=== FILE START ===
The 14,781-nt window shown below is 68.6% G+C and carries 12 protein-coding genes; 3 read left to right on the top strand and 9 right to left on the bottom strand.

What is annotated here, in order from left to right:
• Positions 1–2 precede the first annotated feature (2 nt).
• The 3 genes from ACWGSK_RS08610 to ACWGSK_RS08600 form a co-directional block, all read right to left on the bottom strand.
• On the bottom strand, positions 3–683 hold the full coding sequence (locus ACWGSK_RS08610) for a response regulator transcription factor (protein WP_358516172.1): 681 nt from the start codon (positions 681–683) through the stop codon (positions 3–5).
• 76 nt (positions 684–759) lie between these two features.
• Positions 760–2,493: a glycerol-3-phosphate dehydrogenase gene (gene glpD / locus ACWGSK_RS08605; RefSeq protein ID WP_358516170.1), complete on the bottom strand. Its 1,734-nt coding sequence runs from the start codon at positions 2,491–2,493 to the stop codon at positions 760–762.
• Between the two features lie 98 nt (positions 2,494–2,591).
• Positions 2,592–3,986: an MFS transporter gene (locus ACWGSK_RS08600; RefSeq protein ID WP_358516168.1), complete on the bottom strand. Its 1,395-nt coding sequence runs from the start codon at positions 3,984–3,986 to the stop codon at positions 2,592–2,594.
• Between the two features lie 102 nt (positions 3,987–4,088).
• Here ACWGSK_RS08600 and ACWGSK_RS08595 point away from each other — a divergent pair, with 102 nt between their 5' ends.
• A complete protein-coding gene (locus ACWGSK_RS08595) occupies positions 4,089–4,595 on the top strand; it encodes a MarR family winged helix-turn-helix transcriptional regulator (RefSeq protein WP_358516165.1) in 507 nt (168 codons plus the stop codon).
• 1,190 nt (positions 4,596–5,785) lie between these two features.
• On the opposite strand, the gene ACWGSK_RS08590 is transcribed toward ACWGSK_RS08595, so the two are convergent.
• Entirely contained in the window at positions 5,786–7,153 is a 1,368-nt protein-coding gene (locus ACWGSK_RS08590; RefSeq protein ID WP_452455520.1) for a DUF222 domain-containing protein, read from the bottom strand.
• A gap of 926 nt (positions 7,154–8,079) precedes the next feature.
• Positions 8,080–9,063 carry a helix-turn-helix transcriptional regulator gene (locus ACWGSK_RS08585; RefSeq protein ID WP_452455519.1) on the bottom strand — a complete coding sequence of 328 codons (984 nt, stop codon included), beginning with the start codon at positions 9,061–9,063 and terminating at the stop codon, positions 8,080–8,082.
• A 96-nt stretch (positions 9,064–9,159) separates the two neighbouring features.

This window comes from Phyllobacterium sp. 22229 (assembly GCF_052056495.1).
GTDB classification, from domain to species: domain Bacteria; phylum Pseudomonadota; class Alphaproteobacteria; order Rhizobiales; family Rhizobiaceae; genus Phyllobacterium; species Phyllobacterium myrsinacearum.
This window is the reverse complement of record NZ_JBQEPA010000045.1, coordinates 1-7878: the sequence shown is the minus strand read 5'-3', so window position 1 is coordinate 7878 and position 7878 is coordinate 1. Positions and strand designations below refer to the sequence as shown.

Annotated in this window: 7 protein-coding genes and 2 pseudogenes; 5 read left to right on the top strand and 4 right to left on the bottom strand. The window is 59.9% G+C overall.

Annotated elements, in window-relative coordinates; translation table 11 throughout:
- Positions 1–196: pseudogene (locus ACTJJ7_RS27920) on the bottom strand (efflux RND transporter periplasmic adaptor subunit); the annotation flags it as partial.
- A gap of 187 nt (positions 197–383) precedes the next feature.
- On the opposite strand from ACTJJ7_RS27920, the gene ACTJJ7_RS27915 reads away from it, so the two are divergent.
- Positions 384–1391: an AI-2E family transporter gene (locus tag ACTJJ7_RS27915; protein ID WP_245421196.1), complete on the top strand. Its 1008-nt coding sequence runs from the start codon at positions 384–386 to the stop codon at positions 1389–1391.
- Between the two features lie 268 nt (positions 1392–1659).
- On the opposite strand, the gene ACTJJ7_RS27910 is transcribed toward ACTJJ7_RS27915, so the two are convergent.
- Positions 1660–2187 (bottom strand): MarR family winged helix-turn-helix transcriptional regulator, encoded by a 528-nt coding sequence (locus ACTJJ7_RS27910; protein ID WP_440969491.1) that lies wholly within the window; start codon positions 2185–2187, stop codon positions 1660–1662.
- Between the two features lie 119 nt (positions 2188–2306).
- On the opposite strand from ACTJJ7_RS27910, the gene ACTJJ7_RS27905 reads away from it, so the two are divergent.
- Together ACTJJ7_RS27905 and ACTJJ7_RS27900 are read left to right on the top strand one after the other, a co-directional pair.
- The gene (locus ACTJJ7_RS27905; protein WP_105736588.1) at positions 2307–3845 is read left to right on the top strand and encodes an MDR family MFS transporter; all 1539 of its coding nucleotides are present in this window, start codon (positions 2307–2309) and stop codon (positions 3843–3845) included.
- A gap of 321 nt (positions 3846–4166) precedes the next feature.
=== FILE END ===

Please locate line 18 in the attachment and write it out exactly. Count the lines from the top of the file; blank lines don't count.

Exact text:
• A 96-nt stretch (positions 9,064–9,159) separates the two neighbouring features.